Sorry, im quite desperate about this coursework since we are only given 1 and 1/2 day to work on it. Won;t do it next time.You don't need 3 posts for the same problem.
You need a binary to BCD converter. Are you required to do it with logic? Or can you use a look up table in a programmable device?
When I designed your counter, I just used a hexadecimal display.
You don't need 3 posts for the same problem.
You need a binary to BCD converter. Are you required to do it with logic? Or can you use a look up table in a programmable device?
When I designed your counter, I just used a hexadecimal display.
You will need to decode your 4-bit binary-encoded output into two 4-bit BCD-encoded outputs. With just one nibble (4-bits) to worry about, it's not as hard as it might look at first.
Be careful about using multi-input gates and just letting unused pins float. A simulator might be okay with it, but real circuits, particularly CMOS circuits, are not. Even when using something, like TTL, where floating inputs have reasonably well-defined values, they may not be the same values that your simulator happens to use.
Im only gonna use simulators for this one. CanYou will need to decode your 4-bit binary-encoded output into two 4-bit BCD-encoded outputs. With just one nibble (4-bits) to worry about, it's not as hard as it might look at first.
Be careful about using multi-input gates and just letting unused pins float. A simulator might be okay with it, but real circuits, particularly CMOS circuits, are not. Even when using something, like TTL, where floating inputs have reasonably well-defined values, they may not be the same values that your simulator happens to use.
Im gonna do it with logic it was required for us to do it that way.You don't need 3 posts for the same problem.
You need a binary to BCD converter. Are you required to do it with logic? Or can you use a look up table in a programmable device?
When I designed your counter, I just used a hexadecimal display.
That's what i was thinking, using two 4-bit BCD-encoded outputs, but I don't understand how to do a 0001-0000 in a double digit seven segment display without both of them outputting the same number.You will need to decode your 4-bit binary-encoded output into two 4-bit BCD-encoded outputs. With just one nibble (4-bits) to worry about, it's not as hard as it might look at first.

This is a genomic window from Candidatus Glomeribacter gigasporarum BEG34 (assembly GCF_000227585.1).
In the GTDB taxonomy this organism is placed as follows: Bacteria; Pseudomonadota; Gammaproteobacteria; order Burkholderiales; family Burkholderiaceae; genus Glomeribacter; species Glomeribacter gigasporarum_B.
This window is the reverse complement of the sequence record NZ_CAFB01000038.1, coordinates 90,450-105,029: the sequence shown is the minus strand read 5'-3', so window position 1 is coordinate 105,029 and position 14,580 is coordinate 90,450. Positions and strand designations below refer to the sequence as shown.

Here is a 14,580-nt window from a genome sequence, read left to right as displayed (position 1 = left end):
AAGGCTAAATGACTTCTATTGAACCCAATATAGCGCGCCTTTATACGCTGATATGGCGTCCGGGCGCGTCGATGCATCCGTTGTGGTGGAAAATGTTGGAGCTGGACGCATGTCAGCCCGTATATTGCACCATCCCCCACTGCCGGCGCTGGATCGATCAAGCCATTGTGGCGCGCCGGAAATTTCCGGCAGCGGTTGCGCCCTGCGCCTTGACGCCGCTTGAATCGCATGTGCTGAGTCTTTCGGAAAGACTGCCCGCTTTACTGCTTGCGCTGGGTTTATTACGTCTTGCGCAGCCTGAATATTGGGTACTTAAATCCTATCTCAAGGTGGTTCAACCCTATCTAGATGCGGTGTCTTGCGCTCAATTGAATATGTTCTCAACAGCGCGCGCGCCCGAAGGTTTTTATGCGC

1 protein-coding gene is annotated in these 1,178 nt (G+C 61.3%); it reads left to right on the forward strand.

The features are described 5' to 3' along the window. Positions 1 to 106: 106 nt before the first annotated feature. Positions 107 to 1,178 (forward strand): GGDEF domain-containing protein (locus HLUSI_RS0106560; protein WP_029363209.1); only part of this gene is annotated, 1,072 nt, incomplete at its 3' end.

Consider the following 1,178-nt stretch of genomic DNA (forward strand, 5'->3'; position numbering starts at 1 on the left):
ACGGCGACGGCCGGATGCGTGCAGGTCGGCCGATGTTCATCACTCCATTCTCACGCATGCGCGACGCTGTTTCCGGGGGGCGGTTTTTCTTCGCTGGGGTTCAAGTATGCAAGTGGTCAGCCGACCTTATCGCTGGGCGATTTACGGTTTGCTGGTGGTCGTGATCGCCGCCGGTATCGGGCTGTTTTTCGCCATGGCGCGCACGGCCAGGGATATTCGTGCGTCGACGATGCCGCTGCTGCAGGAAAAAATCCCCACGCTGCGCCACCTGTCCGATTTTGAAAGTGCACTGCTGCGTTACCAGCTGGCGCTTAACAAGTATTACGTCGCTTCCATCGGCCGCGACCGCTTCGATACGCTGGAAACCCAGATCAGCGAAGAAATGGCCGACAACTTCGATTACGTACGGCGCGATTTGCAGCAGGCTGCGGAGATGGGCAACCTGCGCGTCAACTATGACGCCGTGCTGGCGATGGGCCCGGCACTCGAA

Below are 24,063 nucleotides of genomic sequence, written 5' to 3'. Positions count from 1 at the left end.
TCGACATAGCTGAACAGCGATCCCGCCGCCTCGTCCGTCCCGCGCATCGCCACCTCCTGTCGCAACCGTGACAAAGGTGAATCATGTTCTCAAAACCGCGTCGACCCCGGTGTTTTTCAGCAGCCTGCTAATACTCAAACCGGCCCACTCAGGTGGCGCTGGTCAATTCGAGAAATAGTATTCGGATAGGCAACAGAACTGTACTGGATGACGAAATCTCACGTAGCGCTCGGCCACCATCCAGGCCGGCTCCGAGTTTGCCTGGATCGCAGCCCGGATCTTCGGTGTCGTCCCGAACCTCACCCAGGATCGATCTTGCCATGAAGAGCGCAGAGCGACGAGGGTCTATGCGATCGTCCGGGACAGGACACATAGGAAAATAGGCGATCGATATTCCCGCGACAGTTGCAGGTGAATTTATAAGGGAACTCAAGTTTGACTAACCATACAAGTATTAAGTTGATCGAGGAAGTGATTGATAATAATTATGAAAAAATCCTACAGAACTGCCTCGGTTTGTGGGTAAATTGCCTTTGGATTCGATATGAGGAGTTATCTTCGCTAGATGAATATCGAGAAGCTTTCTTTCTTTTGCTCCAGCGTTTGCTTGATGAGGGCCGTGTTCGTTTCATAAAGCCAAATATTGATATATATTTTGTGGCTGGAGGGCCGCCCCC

Be careful about using multi-input gates and just letting unused pins float. A simulator might be okay with it, but real circuits, particularly CMOS circuits, are not. Even when using something, like TTL, where floating inputs have reasonably well-defined values, they may not be the same values that your simulator happens to use.
The OP has implemented the circuit as a 4 bit counter and wants to decode to 2 BCD digits.You have two BCD digits. Hence you have two 4-bit inputs:
D2 C2 B2 A2 and D1 C1 B1 A1.
Treat them as eight independent inputs.
Draw the Karnaugh for each of the eight flip-flops.
Either you use two 7 segment drivers or you use one and do multiplexing. Multiplexing would be more complicated, probably too much so for this assignment.That's what i was thinking, using two 4-bit BCD-encoded outputs, but I don't understand how to do a 0001-0000 in a double digit seven segment display without both of them outputting the same number.
You're in luck because implementing the decoder won't take very long. It's just a 4 variable Kmap with 8 outputs.Sorry, im quite desperate about this coursework since we are only given 1 and 1/2 day to work on it. Won;t do it next time.
Okay guys, i did it all. Thank you guys so much ). I passed my cw which compost 40% of my grds and got a perfect score. Thank you so much.Yes. You need eight Karnaugh maps using four inputs.
Glad you were able to complete the assignment on time; and perfectly no less.I passed my cw which compost 40% of my grds and got a perfect score.
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